Learning to love the small victories
April 23, 2019
AboriginalField NotesIndigenousNorthern OntarioProgramsUncategorised
Learning to love the small victories
By: Sarah Ladik, Community Journalism Trainer
It would be an understatement to say that I am an ambitious person.
Not in terms of fame or fortune or power – Lord knows I have zero aspirations to any of those. I mean ambitious in terms of what I can get done in a given amount of time.
Biting off more than I can chew is both a literal and metaphorical theme in my life.
I have been working as a community journalism trainer in Deer Lake First Nation for about two weeks, have had one unmitigated success of a workshop and one complete flop. I have learned where the store is, where the post office is (it’s in the store) and where to get prescriptions filled (surprisingly, not at the store). I have spoken to chief and council and been given some space in the band office to work out of, although people there and elsewhere have been a bit shy when confronted with my probably over-enthusiastic greetings. I have shared living space with a lady who came to take school pictures, and some guys from Reach For Life, a group of Indigenous artists touring northern Ontario First Nation communities to inspire and empower young people.
I have moved a lot in my career, and the one thing I keep needing to re-learn is that trust is not something that happens overnight. I can preach this message to my reporters, freelancers, and my mother, whom I call when I’m having a hard time. And yet, it’s something I need to figure out again and again, every time I arrive in a new community.
The successful workshop happened at the Deer Lake First Nation School 2nd Community Fishing Derby. About a dozen kids and one adult took photos, learned about protocol for asking people if they were okay with their photo being published, and how to write down caption information. This being the part of the job I personally like the least, I was heartened to see how eager the kids were to just dive in and get it done.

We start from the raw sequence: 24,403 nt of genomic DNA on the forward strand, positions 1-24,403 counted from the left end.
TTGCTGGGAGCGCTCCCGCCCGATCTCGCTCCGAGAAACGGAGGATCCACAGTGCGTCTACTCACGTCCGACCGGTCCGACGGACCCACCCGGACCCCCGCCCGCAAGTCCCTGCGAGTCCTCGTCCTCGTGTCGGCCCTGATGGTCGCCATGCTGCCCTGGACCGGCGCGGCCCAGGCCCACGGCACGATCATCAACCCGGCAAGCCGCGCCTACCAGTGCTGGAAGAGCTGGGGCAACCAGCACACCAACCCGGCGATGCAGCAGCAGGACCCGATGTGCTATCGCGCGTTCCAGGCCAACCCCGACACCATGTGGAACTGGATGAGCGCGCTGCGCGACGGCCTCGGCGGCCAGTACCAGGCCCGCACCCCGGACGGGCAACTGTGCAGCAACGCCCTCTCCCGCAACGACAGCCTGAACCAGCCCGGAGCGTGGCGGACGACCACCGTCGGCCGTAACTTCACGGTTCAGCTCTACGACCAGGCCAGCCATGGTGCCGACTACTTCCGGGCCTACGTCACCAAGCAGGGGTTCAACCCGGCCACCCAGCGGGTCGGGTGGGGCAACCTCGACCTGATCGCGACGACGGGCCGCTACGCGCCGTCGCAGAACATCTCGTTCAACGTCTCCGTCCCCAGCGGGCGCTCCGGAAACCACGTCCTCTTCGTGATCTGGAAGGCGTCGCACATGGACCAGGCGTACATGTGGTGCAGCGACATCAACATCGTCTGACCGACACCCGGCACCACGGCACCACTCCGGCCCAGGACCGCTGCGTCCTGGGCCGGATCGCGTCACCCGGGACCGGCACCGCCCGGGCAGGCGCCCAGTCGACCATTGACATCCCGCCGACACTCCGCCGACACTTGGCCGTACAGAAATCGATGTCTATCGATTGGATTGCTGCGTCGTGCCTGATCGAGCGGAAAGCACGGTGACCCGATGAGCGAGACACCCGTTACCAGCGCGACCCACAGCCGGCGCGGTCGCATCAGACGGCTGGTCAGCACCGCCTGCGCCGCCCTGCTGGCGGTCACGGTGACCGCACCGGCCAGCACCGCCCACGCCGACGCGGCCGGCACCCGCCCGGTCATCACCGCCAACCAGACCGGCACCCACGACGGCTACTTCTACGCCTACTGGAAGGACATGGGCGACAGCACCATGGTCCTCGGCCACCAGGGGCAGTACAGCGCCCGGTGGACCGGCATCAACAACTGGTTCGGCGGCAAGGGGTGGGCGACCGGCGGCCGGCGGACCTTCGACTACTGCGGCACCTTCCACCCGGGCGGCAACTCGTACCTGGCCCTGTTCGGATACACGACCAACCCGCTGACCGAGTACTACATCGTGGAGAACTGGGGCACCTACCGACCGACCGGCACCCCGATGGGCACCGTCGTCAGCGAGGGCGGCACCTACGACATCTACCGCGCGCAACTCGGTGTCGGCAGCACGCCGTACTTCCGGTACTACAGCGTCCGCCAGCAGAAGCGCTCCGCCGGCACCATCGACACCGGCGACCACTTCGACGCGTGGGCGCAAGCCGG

My flop of a workshop was actually meant to cover the Reach For Life visit, and I’m writing this while sitting in the lobby at Deer Lake First Nation School, waiting to see if anyone shows up. No luck so far.
While my sign-up sheet remains regrettably empty, I am still calling this a win.
In my two afternoons of sitting here, I have chatted with students, staff, and anyone else coming through for one reason or another. People who in my first week ducked their heads and shuffled away when I smiled at them are now smiling back. Kids, some of whom were part of that successful photo workshop, say hi to me by name and ask me about what I’m doing.
One young lady went a bit further, asking about what journalism is. I told her it’s reporting the news. She pointed to my computer screen, where I was working on a poster for an upcoming community forum, and asked if that was journalism.
I said no, but then reconsidered, and said yes, graphic design can absolutely be part of journalism. Laying out pages is something I did at the beginning of my career and remains one of my favourite aspects of newspaper production.
She said okay and meandered off.
This is the first time in about 10 years I have not been working as a journalist. I got my first gig in the Northwest Territories right out of university and that was all she wrote (or rather, that was the beginning of me writing many, many things). It’s a different mindset, to be doing training and not media production itself. I don’t know where the goalposts are and that is the kind of thing that really bothers me (see above, re: ambition).
That being said, sitting around somewhere until people get used to you and start to relax is a time-honoured reporter skill. So is being able to talk to pretty much anyone about pretty much anything, whether it’s the the deputy minister of whatever waiting for a meeting to start, or the kid who comes up to tell you she likes how your hair is braided.
Journalism is the prepping, interviewing, shooting, researching, fact-checking, producing, editing, and publishing of a thing. If we’re holding people in power accountable or hearing a new voice or story, so much the better. That thing, though, at its heart, is talking to people.
The best journalism comes from context and understanding and most of all, trust; trust you get by sitting and listening and absorbing, before diving in and making a real nuisance of yourself.
So maybe that’s what I need to remember here, especially as an outsider, and especially as a settler and guest in this community. Nothing comes from nothing, and while the goalposts may have moved, the game remains the same.
It’s about listening and showing up and talking to whomever wants to talk, which, I guess, at the end of the day, is journalism after all.